8160 304th Avenue Southwest
Preston, Washington 98050
Fax: (206) 222-6499
Web site: http://www.rideinc.com
Incorporated: 1992 as Ride Snowboard Co.
Sales: $75.7 million (1996)
Stock Exchanges: NASDAQ
SICs: 3949 Sporting & Athletic Goods, Not Elsewhere Classified
One of the largest snowboard companies in the United States, Ride, Inc. is a leading designer, manufacturer, and marketer of snowboards, clothing, and related accessories. Ride’s merchandise was marketed under the brand names Ride, Liquid, 5150, Preston, Cappel, and SMP Clothing. Manufacturing operations were based in Preston, Washington.
As the 1992-93 winter ski season in the state of Washington neared, there were three individuals who awaited the arrival of snowstorms with distinct, anxious interest. In September 1992, Roger Madison, James Salter, and Tim Pogue had joined forces to found Ride Snowboards, a start-up venture expected—the three founders hoped—to cash in on the burgeoning growth recorded by the snowboarding industry during the early 1990s. The idea for the company was Madison’s. A former top executive at AEI Music Network and a graduate of Harvard’s business school, Madison had gone on to establish SonnenBraune, a manufacturer of indoor tanning equipment based in Redmond, Washington, a suburb of Seattle not far from the foothills of the Cascade Mountains. Just entering his 30s at the time, Madison was in search of an alternate-season business to complement SonnenBraune and he approached Salter, who ran a sporting goods marketing and excess-inventory business named C.A.S. Sports Agency Inc. Madison was looking to establish a snowboard company, and Salter appeared to be someone with the expertise to get the venture up and running. Before running C.A.S. Sports, Salter had headed a leading snowboard company named Kemper Snowboards, serving as president from 1987 until the company’s sale in 1990. When Madison approached Salter about starting a snowboard company, Salter suggested including Tim Pogue, operations manager for Kemper Snowboards at the time. Madison agreed and his consent set the stage for the initial cast of characters that would build Ride into an industry stalwart.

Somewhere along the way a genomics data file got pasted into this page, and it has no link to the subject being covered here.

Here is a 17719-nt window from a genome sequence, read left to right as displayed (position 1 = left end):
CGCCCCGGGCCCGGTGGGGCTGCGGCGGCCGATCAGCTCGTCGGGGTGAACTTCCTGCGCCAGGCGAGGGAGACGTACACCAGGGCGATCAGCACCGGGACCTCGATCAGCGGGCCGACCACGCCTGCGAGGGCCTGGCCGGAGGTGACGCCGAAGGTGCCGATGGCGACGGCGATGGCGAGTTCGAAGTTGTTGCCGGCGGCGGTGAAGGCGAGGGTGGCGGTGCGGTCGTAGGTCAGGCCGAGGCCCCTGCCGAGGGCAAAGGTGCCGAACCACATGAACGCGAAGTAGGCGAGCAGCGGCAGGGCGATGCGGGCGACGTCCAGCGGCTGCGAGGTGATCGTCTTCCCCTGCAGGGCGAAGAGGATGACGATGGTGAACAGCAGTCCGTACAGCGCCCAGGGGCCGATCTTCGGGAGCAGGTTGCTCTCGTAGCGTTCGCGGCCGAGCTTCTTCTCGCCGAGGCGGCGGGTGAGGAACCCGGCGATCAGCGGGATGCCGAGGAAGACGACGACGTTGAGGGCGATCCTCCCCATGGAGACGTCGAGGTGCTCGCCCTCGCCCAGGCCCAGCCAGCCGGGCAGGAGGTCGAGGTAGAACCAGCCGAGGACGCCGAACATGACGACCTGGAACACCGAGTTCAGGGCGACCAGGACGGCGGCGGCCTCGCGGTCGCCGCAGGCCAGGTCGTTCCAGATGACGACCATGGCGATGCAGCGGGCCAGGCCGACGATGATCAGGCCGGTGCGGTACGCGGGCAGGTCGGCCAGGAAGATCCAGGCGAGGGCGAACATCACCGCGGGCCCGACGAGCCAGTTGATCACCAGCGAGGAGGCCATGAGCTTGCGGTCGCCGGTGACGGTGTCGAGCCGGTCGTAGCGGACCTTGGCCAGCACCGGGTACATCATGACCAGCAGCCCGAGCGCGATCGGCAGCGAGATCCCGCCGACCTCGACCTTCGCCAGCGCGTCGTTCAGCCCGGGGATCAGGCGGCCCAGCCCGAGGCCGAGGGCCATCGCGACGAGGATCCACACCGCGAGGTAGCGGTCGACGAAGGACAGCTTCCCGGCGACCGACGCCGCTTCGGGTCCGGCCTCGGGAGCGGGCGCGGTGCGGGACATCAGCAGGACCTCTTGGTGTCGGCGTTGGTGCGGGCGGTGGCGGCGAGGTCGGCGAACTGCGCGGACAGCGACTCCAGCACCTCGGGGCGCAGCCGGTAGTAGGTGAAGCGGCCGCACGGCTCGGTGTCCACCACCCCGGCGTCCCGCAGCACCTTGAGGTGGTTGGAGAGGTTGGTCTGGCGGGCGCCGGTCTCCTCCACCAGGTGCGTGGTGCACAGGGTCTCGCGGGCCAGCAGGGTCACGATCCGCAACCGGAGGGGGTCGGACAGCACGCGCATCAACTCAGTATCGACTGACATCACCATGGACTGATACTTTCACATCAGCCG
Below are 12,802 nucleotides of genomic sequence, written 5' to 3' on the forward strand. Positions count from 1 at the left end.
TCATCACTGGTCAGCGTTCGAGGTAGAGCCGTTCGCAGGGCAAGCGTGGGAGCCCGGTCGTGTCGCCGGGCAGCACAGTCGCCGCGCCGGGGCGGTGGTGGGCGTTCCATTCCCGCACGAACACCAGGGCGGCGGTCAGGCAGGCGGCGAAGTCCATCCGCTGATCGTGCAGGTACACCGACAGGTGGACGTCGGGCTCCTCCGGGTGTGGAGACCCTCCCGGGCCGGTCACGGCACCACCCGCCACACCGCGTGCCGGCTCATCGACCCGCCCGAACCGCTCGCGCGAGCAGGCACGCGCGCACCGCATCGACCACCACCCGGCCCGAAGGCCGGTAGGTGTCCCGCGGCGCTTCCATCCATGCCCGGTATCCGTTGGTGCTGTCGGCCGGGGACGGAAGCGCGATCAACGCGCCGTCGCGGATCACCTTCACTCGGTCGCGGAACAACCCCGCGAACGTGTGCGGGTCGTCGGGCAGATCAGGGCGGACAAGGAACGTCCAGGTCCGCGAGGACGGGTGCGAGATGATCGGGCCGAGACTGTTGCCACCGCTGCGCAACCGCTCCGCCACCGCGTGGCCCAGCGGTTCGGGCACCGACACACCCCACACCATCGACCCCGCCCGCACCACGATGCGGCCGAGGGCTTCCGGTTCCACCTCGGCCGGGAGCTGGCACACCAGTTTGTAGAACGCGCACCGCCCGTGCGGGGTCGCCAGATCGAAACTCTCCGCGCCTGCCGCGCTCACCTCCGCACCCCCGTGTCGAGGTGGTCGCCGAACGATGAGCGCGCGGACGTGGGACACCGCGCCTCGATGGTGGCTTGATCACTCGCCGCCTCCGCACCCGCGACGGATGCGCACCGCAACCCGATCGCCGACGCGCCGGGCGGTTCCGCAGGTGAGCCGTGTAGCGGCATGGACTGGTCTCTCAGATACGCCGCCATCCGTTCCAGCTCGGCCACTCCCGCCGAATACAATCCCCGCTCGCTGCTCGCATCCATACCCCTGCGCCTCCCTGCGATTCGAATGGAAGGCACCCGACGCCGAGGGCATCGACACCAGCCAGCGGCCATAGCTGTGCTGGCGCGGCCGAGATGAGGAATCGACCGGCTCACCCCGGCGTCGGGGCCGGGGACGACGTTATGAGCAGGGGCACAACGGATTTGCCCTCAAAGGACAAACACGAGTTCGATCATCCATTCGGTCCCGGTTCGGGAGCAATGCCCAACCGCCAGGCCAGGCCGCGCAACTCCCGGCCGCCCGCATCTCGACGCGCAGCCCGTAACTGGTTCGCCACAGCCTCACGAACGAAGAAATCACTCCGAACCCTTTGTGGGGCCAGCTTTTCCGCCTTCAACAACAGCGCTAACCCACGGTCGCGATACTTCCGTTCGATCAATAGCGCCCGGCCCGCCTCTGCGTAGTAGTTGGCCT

Pogue, whom Madison would later describe as a “marketing genius,” brought his own special talents to the undertaking, as did his two other colleagues. Madison, given his educational background, agreed to provide legal and business advice. In addition to these services, he provided the company with free office space and $250,000 in start-up money. Salter was an adept salesman and well-known throughout the industry, where he could boast of a wealth of distribution and manufacturing contacts. Pogue, of all the founders, was the iconoclast. A rabid snowboarding enthusiast, Pogue had at one time managed the professional riding team at Burton Snowboards Inc., a Vermont-based snowboard manufacturer that had pioneered the industry and stood as the unrivaled champion of the snowboard market at the time Madison, Salter, and Pogue plotted their course with their entrepreneurial venture. Pogue knew the snowboard market first-hand, as did Salter; and with Madison lending his business acumen and capital to the venture, Ride started off as a promising newcomer to the snowboarding scene in September 1992.
To make Ride’s debut known to the world, Pogue recruited a team of well-known professional snowboard riders to help market the company’s products. Each member of the Ride team was asked to help in the creation of the first line of snowboards, offering design and marketing ideas that helped refine the company’s conceptual approach to the market. From the start, Ride targeted the fastest-growing niche of the snowboard market: young, trick-oriented riders known as “freestylers.” Many of these teenage converts to the sport of snowboarding had adopted the ideals, attitudes, and fashion styles typical of skate-boarders and surfers. On the snow and at ski resorts, they were treading on unfamiliar ground, unlectured in the dictates of behavior at ski areas. Their emergence on the ski slopes, which began with a trickle and quickly developed into an irrepressible rush, was not well-received by skiers, touching off a derisive and divisive feud between the two factions. Accordingly, many of the younger, freestyle snowboarders viewed skiers as the Establishment and reveled in describing themselves as anti-Establishment, a perspective articulated by Pogue. Freestyle riders found a welcome voice in Pogue, who presented himself as a counterculture symbol of their mores. For Ride, this connection with the fastest-growing, most lucrative segment of the market went a long way toward establishing the company as a thriving concern.